Developing global citizens

Oak Park is a community committed to diversity and developing global citizens, which is why it is so important for the library to provide related educational opportunities. In addition, research has shown that talking about diversity and reading books about cultures different from our own has its own tangible benefits.

“We live in a time and place of intercultural conflicts and misunderstandings,” said Multicultural Learning Librarian Naomi Priddy. In response, the Multicultural Collection addresses: 

  • EXPLORATION: We can learn about other cultures, both past and present.
  • IDENTITY: We can learn about our own cultures, and understand how our cultural lenses affect the way we see and interact with the world.
  • EMPATHY: Our ultimate goal is to build intercultural empathy, to understand cultures in their own terms, to explore our commonalities, and learn from our differences.

What is the Multicultural Collection?

Most of the collection, housed at the Dole Branch Library and including thousands of items—artifacts, traditional clothing, games, books, posters, music, and films from around the world—is available for library cardholders to borrow for up to four weeks. More fragile or rare items, such as a 6-foot-tall statue inspired by the sarcophagus of Egyptian Pharaoh Tutankhamen, an Aztec calendar stone, and straw artwork from Afghanistan, are on display or in-house use only.

Why objects? 

Cultural artifacts are powerful tools for learning about a culture in new and different ways. They’re engaging and hands-on, giving you a direct, tactile connection with the creators. They spark curiosity and are accessible: anyone can learn something with an object.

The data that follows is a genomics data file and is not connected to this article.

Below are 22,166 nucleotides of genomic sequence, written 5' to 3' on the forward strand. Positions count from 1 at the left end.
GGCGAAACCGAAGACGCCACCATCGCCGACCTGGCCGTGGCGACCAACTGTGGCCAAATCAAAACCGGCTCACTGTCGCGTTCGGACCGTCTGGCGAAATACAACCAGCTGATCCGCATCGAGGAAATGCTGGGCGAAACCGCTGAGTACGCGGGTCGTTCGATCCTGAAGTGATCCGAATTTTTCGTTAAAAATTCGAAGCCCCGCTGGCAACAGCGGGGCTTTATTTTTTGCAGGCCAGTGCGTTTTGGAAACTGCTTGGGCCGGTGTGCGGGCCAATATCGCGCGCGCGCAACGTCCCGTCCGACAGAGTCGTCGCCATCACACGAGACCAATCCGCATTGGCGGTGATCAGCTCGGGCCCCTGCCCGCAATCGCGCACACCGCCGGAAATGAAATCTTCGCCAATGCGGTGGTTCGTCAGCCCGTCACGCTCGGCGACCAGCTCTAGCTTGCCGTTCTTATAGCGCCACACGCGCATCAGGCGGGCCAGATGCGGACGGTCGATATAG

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How the collection was born, and keeps growing

Initially established more than 30 years ago by District 97 and housed at Julian Middle School until early fall 2016, the Multicultural Collection has moved to the library. The library and Oak Park Elementary School District 97 began collaborating earlier that year to expand and give more access to unique resources focusing on diversity and world cultures for students, teachers, parents, and library cardholders.

“Thanks to this partnership, the community enjoys greater access to the collection’s valuable resources,” said District 97 Superintendent Carol Kelley. “It fosters critical conversations about topics such as race, ethnicity, and diversity, and helps teach people of all ages about the importance of cultural sensitivity, tolerance, civic action, and mutual respect.”